How are you celebrating and reaching out to your customers for Independence Day? Comment below and let us know!

/ Email

Email Preference Centers – Why You Shouldn’t Click Send Without One

Kevin McKernan

I recently bought a coat from a popular outdoor lifestyle retailer that provides clothing items for men, women, and kids. Excited for my purchase, I elected to subscribe to their email list at checkout so I could learn more about products and specials in the future. But my delight to receive their emails was quickly dampened when I realized that every email I received was around men’s items—not women’s.

Now, had I bought an item for my husband, I could understand this discrepancy. But I had bought this coat for myself, from the women’s section. So why was I only getting information about items that weren’t for me?

After a few months of receiving their emails, I’ve just stopped opening them. Those emails now sit untouched in the Promotions tab of my Gmail Inbox, dragging down the company’s engagement rates. And I haven’t even thought about making another purchase. Why? All because they didn’t stop to ask the right questions.

Why It Never Hurts to Ask

There’s an old adage that says if you want to know something, it never hurts to ask. Customers want to receive emails that are relevant to their needs. In fact, marketers who use segmented email campaigns have seen increases in revenue of up to 760%.

Providing segmented email campaigns is simpler than you’d think. First, consider what you already know about each individual customer—this could be simple things you could derive from past purchase history, such as gender, type of product, or location. Just these three simple pieces of data can help you create a new audience segment.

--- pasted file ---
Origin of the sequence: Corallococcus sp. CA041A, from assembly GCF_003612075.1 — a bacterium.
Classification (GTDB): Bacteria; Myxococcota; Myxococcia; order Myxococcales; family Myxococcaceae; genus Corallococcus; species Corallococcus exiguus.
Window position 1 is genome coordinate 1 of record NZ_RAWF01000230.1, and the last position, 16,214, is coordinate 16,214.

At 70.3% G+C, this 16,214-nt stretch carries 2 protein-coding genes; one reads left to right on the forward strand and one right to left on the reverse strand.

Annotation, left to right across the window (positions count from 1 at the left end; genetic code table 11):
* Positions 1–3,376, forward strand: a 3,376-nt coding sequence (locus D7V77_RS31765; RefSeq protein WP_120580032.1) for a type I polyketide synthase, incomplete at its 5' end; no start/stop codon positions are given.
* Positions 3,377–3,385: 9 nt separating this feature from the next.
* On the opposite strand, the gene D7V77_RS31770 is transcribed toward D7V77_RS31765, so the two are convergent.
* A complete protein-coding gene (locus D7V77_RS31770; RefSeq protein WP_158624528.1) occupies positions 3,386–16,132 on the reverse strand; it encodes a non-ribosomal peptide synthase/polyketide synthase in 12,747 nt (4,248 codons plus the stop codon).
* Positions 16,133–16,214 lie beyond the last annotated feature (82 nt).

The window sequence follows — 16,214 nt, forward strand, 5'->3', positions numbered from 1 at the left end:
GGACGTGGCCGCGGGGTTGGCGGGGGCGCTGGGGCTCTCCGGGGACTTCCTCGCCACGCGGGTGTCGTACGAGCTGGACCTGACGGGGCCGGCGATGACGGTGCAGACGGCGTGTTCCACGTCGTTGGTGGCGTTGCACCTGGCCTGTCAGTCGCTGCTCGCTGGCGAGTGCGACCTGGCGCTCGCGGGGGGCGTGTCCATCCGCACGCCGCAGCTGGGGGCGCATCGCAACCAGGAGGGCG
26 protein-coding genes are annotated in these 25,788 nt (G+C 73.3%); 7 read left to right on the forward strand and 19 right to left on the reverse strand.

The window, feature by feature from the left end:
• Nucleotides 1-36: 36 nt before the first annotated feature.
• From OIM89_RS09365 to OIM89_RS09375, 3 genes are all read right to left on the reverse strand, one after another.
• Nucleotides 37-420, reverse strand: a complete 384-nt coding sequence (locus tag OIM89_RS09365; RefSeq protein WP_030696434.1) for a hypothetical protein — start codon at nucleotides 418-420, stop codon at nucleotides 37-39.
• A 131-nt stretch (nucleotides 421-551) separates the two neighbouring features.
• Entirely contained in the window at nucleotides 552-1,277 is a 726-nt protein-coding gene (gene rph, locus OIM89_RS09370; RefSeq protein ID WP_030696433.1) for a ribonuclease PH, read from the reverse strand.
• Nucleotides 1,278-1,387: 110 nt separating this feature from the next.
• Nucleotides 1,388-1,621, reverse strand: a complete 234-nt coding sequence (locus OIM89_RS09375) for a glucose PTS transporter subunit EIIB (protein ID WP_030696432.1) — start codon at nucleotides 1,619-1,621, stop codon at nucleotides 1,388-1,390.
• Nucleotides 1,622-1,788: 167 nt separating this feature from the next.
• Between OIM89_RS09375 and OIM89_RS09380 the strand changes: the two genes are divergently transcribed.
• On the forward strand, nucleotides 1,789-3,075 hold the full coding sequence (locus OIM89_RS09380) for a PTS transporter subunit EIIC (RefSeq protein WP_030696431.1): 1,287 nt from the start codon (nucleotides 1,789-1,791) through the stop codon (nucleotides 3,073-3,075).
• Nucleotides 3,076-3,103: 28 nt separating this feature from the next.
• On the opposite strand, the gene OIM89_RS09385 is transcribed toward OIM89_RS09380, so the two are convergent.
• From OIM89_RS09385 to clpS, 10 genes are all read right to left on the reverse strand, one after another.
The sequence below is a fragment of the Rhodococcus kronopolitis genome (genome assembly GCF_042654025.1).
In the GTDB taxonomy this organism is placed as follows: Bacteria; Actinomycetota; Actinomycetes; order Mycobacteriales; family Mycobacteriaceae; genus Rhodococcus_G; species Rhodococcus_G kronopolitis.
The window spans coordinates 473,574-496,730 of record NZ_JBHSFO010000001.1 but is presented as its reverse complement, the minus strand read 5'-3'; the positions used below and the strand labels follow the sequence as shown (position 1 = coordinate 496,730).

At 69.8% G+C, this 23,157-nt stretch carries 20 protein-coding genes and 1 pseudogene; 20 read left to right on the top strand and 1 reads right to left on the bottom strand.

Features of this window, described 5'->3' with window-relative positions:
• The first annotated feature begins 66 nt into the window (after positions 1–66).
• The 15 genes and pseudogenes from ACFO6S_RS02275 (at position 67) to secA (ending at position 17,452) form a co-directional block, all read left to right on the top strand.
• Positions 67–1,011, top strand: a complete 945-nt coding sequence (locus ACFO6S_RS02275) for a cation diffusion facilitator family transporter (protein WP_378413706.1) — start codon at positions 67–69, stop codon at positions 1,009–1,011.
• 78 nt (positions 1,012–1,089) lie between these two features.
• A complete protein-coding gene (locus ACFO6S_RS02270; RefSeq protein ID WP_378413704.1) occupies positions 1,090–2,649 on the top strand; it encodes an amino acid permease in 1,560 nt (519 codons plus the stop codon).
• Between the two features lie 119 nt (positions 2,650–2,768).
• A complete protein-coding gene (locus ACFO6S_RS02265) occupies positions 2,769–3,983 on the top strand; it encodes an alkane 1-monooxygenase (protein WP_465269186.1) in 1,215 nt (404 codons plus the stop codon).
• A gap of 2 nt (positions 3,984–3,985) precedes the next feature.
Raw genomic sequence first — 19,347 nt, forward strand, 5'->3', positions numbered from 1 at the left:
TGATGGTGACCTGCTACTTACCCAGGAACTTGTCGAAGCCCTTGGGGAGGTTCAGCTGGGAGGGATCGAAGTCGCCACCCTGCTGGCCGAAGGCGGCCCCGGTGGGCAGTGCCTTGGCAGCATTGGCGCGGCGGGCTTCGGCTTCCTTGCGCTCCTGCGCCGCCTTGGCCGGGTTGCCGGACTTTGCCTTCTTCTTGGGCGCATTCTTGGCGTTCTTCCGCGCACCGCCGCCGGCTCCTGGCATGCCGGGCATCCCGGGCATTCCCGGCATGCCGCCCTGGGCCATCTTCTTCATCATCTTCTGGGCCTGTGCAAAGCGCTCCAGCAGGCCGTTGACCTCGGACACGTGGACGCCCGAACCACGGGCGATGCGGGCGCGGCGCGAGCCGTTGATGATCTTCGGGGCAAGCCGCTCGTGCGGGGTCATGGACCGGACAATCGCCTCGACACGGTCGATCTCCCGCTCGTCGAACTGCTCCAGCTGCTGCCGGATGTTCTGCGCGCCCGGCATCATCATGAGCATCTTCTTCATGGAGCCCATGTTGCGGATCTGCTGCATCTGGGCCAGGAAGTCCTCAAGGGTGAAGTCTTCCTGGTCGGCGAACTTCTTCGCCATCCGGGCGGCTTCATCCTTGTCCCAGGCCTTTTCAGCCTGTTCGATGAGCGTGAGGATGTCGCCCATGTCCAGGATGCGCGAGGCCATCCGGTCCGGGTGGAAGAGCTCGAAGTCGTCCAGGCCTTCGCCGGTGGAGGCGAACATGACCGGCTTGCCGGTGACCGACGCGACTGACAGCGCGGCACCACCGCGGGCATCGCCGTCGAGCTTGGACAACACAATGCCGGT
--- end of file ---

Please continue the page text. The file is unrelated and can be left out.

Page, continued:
Want to go beyond this? Good, you should, because the more targeted you can get, the higher the engagement rates you can expect. How do you get this information? All you have to do is ask…

Types of Email Preference Centers

There is no one-size-fits-all method for assembling an email preference center (also commonly referred to as a subscription center or profile center). The questions you ask should be relevant to your brand and your customers. And they should all have one goal in mind—providing you with actionable information about your customers.

For some brands, this can be achieved with a very basic preference center, while other brands may need to go a little more in-depth. Here’s the difference:

Basic Email Preference Center

Brands that provide a very niche product or service may benefit most from providing subscribers with a more basic email preference center. This would include asking for information such as…

• First & Last Name
• Email Address
• City/State/Zip
• Language Preference (if applicable)
• Gender
• Age Range

This is enough information to provide personalization to your messages, as well as a basic layer of segmentation, especially if it can be paired with past purchase or browsing history.

Advanced Email Preference Center

Brands that offer a broader range of products and services would benefit from moving beyond on the basics to something that is a bit more granular. This includes understanding things like…

• Specific interest in products or services
– For example: A retailer who offers everything from home goods to clothing to accessories could ask subscribers their interest in learning more about these various departments
• Specific interest in types of sends
– Promotional sends
– New product announcements
– Newsletters
– Etc.
• Frequency at which subscribers would like to receive emails from your brand

This type of profile center can also allow you to ask more in-depth questions such as where a consumer may be most likely to buy your products, how they use them, household information and more.

Whatever you ask, make sure it’s something you feel you could take action on in the future—meaning there’s a purpose for asking. And don’t overwhelm subscribers with too many questions; keep it to 5 or 6 questions outside of the basics.

Super Advanced Email Preference Center